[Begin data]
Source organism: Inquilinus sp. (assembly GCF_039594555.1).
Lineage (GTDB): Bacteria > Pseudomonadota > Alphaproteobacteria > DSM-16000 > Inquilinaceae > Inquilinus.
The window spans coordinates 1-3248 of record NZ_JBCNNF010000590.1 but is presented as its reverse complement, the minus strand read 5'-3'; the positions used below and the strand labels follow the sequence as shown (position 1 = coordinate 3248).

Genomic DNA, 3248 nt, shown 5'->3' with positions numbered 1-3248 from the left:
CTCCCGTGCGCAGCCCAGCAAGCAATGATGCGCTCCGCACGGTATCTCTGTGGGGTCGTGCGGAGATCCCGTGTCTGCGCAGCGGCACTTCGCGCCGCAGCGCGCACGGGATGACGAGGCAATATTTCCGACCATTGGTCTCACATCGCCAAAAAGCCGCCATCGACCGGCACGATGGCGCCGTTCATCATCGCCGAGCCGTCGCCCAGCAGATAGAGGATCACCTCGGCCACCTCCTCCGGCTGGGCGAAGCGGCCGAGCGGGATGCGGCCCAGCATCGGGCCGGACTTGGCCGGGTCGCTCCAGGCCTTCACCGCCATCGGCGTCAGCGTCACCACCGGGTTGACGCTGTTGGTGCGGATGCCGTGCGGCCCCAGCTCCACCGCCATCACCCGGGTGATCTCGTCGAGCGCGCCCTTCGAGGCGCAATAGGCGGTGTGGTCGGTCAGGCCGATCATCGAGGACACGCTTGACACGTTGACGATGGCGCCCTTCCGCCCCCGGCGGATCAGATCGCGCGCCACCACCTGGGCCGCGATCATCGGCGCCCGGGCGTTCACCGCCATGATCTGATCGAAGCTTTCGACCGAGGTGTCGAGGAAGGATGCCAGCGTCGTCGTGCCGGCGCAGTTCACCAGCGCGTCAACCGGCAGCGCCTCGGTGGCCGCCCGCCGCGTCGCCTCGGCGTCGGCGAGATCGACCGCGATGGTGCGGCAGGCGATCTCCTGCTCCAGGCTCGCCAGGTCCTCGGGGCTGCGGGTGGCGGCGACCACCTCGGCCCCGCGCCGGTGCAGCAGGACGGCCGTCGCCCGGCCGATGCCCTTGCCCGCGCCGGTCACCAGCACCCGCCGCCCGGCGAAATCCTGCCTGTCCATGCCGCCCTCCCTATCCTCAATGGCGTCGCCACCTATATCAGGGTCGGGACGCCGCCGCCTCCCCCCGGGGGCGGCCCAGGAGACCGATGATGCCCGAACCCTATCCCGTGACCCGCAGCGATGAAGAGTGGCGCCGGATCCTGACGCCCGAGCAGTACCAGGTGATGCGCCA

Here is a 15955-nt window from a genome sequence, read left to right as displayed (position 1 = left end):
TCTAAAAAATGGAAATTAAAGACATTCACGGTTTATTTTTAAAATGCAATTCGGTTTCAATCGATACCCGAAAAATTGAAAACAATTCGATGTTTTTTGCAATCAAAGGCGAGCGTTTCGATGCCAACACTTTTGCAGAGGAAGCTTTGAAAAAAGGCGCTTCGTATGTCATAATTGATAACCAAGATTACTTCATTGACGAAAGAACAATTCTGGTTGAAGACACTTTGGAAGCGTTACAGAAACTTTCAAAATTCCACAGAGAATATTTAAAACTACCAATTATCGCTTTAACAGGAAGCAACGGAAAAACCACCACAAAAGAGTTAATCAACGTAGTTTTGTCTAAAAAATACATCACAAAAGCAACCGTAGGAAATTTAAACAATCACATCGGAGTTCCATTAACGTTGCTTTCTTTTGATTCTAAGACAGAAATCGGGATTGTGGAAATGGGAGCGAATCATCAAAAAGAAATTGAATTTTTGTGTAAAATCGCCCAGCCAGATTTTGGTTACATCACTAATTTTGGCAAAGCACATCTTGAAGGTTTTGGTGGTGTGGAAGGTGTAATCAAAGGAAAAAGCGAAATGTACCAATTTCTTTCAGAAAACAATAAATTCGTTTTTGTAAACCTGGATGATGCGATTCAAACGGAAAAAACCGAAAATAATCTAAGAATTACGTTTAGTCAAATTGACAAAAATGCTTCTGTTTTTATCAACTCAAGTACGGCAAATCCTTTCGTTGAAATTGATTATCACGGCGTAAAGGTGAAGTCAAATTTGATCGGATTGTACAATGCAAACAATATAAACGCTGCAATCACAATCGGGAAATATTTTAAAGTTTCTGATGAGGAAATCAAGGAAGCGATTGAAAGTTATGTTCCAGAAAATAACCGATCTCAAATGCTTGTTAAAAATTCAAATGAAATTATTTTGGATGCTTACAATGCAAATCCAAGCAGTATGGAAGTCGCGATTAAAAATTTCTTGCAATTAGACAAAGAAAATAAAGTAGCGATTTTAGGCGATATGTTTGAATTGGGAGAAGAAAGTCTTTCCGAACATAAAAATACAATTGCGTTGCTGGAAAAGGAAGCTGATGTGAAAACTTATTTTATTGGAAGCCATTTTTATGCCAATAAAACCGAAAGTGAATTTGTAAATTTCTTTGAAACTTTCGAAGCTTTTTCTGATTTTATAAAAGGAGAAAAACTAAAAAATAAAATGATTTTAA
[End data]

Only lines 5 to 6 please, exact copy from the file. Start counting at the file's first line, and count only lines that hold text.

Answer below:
CTCCCGTGCGCAGCCCAGCAAGCAATGATGCGCTCCGCACGGTATCTCTGTGGGGTCGTGCGGAGATCCCGTGTCTGCGCAGCGGCACTTCGCGCCGCAGCGCGCACGGGATGACGAGGCAATATTTCCGACCATTGGTCTCACATCGCCAAAAAGCCGCCATCGACCGGCACGATGGCGCCGTTCATCATCGCCGAGCCGTCGCCCAGCAGATAGAGGATCACCTCGGCCACCTCCTCCGGCTGGGCGAAGCGGCCGAGCGGGATGCGGCCCAGCATCGGGCCGGACTTGGCCGGGTCGCTCCAGGCCTTCACCGCCATCGGCGTCAGCGTCACCACCGGGTTGACGCTGTTGGTGCGGATGCCGTGCGGCCCCAGCTCCACCGCCATCACCCGGGTGATCTCGTCGAGCGCGCCCTTCGAGGCGCAATAGGCGGTGTGGTCGGTCAGGCCGATCATCGAGGACACGCTTGACACGTTGACGATGGCGCCCTTCCGCCCCCGGCGGATCAGATCGCGCGCCACCACCTGGGCCGCGATCATCGGCGCCCGGGCGTTCACCGCCATGATCTGATCGAAGCTTTCGACCGAGGTGTCGAGGAAGGATGCCAGCGTCGTCGTGCCGGCGCAGTTCACCAGCGCGTCAACCGGCAGCGCCTCGGTGGCCGCCCGCCGCGTCGCCTCGGCGTCGGCGAGATCGACCGCGATGGTGCGGCAGGCGATCTCCTGCTCCAGGCTCGCCAGGTCCTCGGGGCTGCGGGTGGCGGCGACCACCTCGGCCCCGCGCCGGTGCAGCAGGACGGCCGTCGCCCGGCCGATGCCCTTGCCCGCGCCGGTCACCAGCACCCGCCGCCCGGCGAAATCCTGCCTGTCCATGCCGCCCTCCCTATCCTCAATGGCGTCGCCACCTATATCAGGGTCGGGACGCCGCCGCCTCCCCCCGGGGGCGGCCCAGGAGACCGATGATGCCCGAACCCTATCCCGTGACCCGCAGCGATGAAGAGTGGCGCCGGATCCTGACGCCCGAGCAGTACCAGGTGATGCGCCA

Here is a 15955-nt window from a genome sequence, read left to right as displayed (position 1 = left end):